A guest post from Kayla…
I recently finished a t-shirt quilt and it wasn’t as horrible as I expected. I thought I’d drop in and share what I learned.
My assistant principal recently asked me to put together a t-shirt quilt for my retiring principal. I thought it was a great idea and immediately agreed before I remembered that I hate making t-shirt quilts.
This is my third t-shirt quilt and every time I commit to making one I regret taking it on. They are a crowd favorite but a quilter’s nightmare. This time, however, it was quite bearable. I’m learning and getting a little better with each try and I might not cringe if a (very, very, dear) friend asks for one in the future.
Part of why this quilt was bearable (and maybe even enjoyable?) was because I had the great help of my friend and paraprofessional, Kelly, applying the interfacing. I found an interfacing I really like. In the past I have worked with knit interfacing but it provided a bit too much stretch. This time I used a fusible midweight (here’s a link to the exact product at Joann) and I’m sooo pleased with the result.
Here’s how we made the t-shirts easy to work with.
The interfacing is 20″ wide. I cut it into 13″ widths and gave them to Kelly. She centered them on the back of the design and pressed in place. I used this Omnigrid ruler to trim the shirts to 12.5″ squares.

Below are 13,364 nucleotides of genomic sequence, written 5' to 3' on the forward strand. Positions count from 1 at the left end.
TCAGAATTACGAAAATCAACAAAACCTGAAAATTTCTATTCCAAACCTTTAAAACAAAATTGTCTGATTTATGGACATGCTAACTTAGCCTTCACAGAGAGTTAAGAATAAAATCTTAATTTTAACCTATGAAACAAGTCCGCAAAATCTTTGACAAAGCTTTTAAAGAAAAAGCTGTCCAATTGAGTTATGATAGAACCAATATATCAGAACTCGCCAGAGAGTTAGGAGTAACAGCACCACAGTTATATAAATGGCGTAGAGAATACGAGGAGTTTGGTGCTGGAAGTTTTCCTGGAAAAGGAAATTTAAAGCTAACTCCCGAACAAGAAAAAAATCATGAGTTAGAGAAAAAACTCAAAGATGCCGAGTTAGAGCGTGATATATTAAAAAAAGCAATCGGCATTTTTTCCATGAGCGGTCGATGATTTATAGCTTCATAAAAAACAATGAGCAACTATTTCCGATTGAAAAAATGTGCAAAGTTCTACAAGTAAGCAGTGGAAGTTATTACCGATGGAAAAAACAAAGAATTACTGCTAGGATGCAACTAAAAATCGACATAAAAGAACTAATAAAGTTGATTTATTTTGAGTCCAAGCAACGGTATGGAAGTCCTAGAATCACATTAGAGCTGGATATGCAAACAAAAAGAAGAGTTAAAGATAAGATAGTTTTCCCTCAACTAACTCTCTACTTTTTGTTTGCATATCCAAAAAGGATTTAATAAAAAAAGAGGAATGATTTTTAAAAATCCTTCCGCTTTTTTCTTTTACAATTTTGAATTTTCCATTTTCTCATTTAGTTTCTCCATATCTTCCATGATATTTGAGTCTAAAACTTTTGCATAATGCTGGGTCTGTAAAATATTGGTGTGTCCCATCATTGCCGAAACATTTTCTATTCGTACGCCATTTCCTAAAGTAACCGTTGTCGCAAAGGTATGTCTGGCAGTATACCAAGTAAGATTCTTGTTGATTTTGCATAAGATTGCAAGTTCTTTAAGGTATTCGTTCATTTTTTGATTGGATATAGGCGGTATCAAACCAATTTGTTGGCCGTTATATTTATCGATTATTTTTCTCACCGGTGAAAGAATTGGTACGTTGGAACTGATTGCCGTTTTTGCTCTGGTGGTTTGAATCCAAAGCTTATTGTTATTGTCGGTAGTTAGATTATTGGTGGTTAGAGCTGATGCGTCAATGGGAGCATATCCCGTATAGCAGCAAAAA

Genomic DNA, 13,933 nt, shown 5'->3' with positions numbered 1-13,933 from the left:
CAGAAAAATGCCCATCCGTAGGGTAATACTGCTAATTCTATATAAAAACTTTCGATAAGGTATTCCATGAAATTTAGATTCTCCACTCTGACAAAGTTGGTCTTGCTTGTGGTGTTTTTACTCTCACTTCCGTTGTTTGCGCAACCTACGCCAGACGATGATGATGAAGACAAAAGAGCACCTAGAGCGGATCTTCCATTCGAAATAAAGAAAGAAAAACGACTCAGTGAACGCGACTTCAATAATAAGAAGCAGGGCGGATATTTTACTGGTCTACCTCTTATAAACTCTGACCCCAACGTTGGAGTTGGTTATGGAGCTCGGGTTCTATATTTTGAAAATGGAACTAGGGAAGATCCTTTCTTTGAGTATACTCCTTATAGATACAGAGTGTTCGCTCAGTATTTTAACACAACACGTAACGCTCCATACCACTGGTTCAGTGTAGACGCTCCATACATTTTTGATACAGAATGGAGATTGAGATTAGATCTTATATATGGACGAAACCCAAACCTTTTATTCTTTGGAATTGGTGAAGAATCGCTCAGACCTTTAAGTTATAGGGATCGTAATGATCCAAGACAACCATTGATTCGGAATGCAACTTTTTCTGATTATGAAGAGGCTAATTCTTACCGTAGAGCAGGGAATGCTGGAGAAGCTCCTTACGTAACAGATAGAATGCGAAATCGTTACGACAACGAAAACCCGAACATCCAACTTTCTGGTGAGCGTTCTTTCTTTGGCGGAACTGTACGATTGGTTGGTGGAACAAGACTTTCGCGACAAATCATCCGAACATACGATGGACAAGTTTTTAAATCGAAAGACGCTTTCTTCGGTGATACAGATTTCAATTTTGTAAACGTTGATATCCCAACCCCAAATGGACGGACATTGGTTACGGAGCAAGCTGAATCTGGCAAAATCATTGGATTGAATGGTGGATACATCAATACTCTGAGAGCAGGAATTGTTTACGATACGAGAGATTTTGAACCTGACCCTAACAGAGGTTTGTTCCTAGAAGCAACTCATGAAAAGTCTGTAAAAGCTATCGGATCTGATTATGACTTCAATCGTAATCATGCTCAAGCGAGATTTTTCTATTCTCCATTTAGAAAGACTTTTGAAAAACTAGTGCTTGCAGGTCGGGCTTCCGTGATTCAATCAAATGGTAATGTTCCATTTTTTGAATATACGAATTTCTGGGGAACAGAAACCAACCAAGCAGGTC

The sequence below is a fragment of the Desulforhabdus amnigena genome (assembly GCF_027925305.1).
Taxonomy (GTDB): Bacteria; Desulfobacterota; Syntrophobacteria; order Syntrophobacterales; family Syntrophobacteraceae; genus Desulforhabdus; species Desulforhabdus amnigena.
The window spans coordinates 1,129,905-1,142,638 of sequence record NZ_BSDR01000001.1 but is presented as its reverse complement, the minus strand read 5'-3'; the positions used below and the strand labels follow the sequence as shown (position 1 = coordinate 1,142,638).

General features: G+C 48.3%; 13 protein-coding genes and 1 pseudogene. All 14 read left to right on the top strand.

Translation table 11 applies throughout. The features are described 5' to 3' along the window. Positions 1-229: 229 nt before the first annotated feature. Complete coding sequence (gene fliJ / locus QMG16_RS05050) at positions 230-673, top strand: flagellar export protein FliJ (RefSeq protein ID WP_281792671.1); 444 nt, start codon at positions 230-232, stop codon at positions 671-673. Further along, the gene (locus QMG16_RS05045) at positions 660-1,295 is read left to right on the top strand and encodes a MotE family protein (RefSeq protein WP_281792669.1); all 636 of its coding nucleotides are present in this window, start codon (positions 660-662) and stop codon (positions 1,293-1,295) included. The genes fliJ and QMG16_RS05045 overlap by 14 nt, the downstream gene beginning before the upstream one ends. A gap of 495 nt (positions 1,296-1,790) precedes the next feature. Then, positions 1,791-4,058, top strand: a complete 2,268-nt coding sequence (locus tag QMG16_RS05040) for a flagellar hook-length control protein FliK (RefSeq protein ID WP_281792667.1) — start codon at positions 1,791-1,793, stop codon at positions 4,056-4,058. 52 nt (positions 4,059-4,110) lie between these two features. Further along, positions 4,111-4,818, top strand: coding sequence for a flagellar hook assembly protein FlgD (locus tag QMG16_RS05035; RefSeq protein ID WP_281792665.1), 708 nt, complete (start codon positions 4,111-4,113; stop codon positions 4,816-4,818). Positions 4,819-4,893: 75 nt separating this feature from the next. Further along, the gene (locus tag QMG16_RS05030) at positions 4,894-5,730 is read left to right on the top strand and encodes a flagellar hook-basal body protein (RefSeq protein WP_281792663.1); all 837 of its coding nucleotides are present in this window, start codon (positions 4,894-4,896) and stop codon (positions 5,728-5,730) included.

In some instances, for smaller designs, we cut the interfacing into 9″ or 7″ lengths to trim to 8.5″ or 6.5″, but we always kept the width trimmed to 12.5″. I had one row of larger designs that was 16.5″ tall and I combined them with the 8.5″ designs pieced together.
It seems like a lot of interfacing waste but it is very important that the stretch of the interfacing is opposite the stretch of the knit t-shirt. Even with the waste, this is a pretty inexpensive project. The t-shirts were free and the interfacing (purchased with a 40% off coupon) and backing/binding was the only fabric cost.
T-shirt quilts can be challenging to lay out because of the wide variety of colors so I ignored the colors all together and stuck to the values instead. Here is a tutorial I’ve done to figure out value that I use for my scrappy afghans.
I ordered the backing fabric from Quilted Twins for just $25. The quilting was done by a local-to-me person because I needed a fast turnaround in time for the retirement party. I think she did a great job! She does all-over designs and put the binding on too.
So, quick recap on how to enjoy making t-shirt quilts:
- Use interfacing and make sure the stretch of the interfacing is opposite the stretch of the knits
- Cut the interfacing slightly larger than the finished block
- Get a ruler the exact size of the finished block
- Don’t mess around with border fabric. It’s best to keep the same thickness of fabric throughout.
Overall I’m very pleased with the finished product and won’t be hesitant to make more t-shirt quilts in the future. My principal really appreciated the quilt too, which is the most important part.